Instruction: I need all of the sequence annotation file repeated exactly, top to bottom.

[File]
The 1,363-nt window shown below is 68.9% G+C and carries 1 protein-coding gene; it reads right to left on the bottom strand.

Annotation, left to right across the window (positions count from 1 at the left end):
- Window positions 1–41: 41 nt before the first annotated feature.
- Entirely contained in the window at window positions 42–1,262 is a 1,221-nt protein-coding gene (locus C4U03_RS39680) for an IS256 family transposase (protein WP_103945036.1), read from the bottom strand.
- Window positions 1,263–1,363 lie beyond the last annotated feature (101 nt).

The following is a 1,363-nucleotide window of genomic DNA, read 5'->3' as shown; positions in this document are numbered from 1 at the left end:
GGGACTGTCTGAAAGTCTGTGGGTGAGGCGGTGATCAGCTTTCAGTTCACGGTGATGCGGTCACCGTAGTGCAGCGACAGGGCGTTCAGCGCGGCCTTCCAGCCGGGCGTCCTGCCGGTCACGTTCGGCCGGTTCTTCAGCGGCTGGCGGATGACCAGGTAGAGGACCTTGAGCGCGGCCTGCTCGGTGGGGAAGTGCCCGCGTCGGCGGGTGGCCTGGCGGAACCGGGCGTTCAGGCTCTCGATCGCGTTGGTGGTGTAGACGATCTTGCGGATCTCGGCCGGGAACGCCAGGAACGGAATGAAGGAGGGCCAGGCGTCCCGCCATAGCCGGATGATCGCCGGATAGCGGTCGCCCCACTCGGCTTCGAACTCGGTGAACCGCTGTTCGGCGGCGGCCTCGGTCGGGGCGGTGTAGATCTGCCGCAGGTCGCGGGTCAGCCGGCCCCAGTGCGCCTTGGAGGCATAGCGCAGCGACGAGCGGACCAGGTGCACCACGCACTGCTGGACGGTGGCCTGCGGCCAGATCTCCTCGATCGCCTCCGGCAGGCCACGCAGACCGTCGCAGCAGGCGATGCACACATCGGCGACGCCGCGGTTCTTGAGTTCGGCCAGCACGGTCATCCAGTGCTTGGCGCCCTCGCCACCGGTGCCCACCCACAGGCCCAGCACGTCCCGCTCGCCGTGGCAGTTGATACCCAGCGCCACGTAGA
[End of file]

The 1,363-nt window shown below is 68.9% G+C and carries 1 protein-coding gene; it reads right to left on the bottom strand.

Annotation, left to right across the window (positions count from 1 at the left end):
- Window positions 1–41: 41 nt before the first annotated feature.
- Entirely contained in the window at window positions 42–1,262 is a 1,221-nt protein-coding gene (locus C4U03_RS39680) for an IS256 family transposase (protein WP_103945036.1), read from the bottom strand.
- Window positions 1,263–1,363 lie beyond the last annotated feature (101 nt).

The following is a 1,363-nucleotide window of genomic DNA, read 5'->3' as shown; positions in this document are numbered from 1 at the left end:
GGGACTGTCTGAAAGTCTGTGGGTGAGGCGGTGATCAGCTTTCAGTTCACGGTGATGCGGTCACCGTAGTGCAGCGACAGGGCGTTCAGCGCGGCCTTCCAGCCGGGCGTCCTGCCGGTCACGTTCGGCCGGTTCTTCAGCGGCTGGCGGATGACCAGGTAGAGGACCTTGAGCGCGGCCTGCTCGGTGGGGAAGTGCCCGCGTCGGCGGGTGGCCTGGCGGAACCGGGCGTTCAGGCTCTCGATCGCGTTGGTGGTGTAGACGATCTTGCGGATCTCGGCCGGGAACGCCAGGAACGGAATGAAGGAGGGCCAGGCGTCCCGCCATAGCCGGATGATCGCCGGATAGCGGTCGCCCCACTCGGCTTCGAACTCGGTGAACCGCTGTTCGGCGGCGGCCTCGGTCGGGGCGGTGTAGATCTGCCGCAGGTCGCGGGTCAGCCGGCCCCAGTGCGCCTTGGAGGCATAGCGCAGCGACGAGCGGACCAGGTGCACCACGCACTGCTGGACGGTGGCCTGCGGCCAGATCTCCTCGATCGCCTCCGGCAGGCCACGCAGACCGTCGCAGCAGGCGATGCACACATCGGCGACGCCGCGGTTCTTGAGTTCGGCCAGCACGGTCATCCAGTGCTTGGCGCCCTCGCCACCGGTGCCCACCCACAGGCCCAGCACGTCCCGCTCGCCGTGGCAGTTGATACCCAGCGCCACGTAGA